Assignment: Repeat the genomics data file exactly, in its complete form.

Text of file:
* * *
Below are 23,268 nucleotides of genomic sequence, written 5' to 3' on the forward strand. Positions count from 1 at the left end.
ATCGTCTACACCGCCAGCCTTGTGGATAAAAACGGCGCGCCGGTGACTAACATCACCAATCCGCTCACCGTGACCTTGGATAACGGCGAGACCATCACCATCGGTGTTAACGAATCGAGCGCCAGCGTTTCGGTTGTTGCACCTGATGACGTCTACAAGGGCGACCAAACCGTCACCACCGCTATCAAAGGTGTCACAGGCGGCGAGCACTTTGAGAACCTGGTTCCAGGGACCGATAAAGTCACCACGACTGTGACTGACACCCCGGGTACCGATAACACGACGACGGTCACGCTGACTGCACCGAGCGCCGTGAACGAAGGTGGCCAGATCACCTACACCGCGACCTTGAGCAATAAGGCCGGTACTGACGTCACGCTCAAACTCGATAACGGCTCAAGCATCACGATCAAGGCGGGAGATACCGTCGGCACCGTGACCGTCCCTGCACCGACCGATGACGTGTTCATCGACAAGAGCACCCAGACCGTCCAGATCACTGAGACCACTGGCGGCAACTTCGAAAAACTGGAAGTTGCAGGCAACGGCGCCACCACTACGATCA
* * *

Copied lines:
Below are 23,268 nucleotides of genomic sequence, written 5' to 3' on the forward strand. Positions count from 1 at the left end.
ATCGTCTACACCGCCAGCCTTGTGGATAAAAACGGCGCGCCGGTGACTAACATCACCAATCCGCTCACCGTGACCTTGGATAACGGCGAGACCATCACCATCGGTGTTAACGAATCGAGCGCCAGCGTTTCGGTTGTTGCACCTGATGACGTCTACAAGGGCGACCAAACCGTCACCACCGCTATCAAAGGTGTCACAGGCGGCGAGCACTTTGAGAACCTGGTTCCAGGGACCGATAAAGTCACCACGACTGTGACTGACACCCCGGGTACCGATAACACGACGACGGTCACGCTGACTGCACCGAGCGCCGTGAACGAAGGTGGCCAGATCACCTACACCGCGACCTTGAGCAATAAGGCCGGTACTGACGTCACGCTCAAACTCGATAACGGCTCAAGCATCACGATCAAGGCGGGAGATACCGTCGGCACCGTGACCGTCCCTGCACCGACCGATGACGTGTTCATCGACAAGAGCACCCAGACCGTCCAGATCACTGAGACCACTGGCGGCAACTTCGAAAAACTGGAAGTTGCAGGCAACGGCGCCACCACTACGATCA